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The awareness of and treatment for concussions is changing.
A recent Colorado Public Radio (CPR) report focused on the story of 14-year-old soccer player Maddie Provost, a Colorado resident who suffered three concussions recently.
"It kind of affected me in a really big way," Provost told CPR about her concussions. "I just wasn’t myself for a pretty long time."
One of the notable changes was in her recovery. After the third concussion, Provost's doctor advised that she not play soccer or contact sports at all for six months.
This is a significant change from how concussions might have been treated in years past, when some athletes may have been back on the field that same day.
By way of example, Julie Wilson, a pediatric sports medicine physician who works at Children's Hospital Colorado, remembers how back in college, she and her roommate were injured in the same game. "She got a concussion and I dislocated one of my toes," Wilson said. "And she was back on the field before I was."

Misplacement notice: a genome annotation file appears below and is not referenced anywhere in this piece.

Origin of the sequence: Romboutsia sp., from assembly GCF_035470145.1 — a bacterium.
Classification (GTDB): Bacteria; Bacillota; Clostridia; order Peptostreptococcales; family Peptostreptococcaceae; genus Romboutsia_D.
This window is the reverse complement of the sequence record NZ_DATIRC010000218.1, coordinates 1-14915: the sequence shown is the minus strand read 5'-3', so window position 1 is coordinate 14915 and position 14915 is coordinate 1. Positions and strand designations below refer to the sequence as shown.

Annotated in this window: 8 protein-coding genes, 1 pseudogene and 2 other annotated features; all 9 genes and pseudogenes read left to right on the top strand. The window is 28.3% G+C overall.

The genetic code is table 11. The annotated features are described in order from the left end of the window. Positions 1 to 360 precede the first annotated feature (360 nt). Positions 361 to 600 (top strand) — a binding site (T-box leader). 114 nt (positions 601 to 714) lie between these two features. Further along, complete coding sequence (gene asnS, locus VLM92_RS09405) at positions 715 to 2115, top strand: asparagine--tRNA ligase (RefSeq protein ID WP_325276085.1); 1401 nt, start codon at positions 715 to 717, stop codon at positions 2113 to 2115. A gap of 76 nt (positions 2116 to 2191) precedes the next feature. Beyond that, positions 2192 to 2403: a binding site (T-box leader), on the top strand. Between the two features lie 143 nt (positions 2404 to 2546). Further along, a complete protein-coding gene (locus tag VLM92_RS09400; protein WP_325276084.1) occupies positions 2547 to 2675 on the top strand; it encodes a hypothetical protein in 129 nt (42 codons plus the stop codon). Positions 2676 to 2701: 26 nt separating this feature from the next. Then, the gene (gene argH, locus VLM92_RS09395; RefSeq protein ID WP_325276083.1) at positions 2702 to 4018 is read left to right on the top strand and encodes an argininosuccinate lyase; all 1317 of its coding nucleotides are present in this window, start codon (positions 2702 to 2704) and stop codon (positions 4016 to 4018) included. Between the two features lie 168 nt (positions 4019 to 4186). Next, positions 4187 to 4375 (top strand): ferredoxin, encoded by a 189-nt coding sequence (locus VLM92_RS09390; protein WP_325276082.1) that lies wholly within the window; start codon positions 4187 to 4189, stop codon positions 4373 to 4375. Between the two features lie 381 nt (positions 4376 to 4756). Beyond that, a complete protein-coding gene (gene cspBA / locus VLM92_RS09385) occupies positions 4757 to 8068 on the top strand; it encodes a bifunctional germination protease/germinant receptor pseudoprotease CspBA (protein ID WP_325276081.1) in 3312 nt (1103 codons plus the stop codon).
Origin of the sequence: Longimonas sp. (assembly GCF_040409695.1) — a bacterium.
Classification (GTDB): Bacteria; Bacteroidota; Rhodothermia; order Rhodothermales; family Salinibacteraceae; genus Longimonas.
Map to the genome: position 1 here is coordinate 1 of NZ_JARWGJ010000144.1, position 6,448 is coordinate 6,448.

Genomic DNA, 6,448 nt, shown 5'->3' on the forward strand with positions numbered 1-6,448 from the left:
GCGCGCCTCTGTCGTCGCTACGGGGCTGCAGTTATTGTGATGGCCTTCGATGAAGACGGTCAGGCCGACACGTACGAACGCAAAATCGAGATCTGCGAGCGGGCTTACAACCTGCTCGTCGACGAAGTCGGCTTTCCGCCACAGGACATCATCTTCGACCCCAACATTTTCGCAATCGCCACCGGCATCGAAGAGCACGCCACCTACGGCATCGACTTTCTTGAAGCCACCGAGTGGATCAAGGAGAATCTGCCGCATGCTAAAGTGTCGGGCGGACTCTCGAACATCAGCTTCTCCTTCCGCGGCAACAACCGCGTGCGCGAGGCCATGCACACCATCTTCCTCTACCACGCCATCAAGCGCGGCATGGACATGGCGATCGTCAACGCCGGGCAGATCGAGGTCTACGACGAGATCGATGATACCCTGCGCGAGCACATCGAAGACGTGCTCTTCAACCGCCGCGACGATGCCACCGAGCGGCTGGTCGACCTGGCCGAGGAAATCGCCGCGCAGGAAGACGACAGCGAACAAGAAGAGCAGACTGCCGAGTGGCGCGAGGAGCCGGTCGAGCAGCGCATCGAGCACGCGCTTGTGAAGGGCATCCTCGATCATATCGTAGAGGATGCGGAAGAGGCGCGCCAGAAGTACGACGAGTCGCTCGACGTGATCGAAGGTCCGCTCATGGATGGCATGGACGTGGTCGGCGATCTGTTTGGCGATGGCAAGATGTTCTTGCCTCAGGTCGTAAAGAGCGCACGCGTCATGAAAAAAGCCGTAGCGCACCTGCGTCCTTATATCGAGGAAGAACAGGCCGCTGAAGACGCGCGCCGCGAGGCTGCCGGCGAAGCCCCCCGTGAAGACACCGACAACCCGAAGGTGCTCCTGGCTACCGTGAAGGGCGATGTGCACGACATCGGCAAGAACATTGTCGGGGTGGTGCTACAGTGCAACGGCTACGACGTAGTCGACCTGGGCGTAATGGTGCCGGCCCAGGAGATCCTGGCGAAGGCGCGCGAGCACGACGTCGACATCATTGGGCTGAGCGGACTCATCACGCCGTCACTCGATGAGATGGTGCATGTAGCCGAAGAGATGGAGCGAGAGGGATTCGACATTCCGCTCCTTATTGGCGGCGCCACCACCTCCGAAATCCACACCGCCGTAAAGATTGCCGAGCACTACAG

Pediatric neuropsychologist Mike Kirkwood, who co-directs the Children's Colorado concussion program, feels the newfound awareness to this type of brain injury is good, but that it also requires some perspective.
"Most kids recover well after a concussion and relatively quickly," he said. "We don’t want parents panicking every time their kids bump their heads.”
To further research in this field, the Children's Colorado concussion program is starting a new study to track concussions in 1,700 soccer players of all ages in one of the state’s competitive youth clubs, Real Colorado Soccer.
Read or listen to the full story from Colorado Public Radio.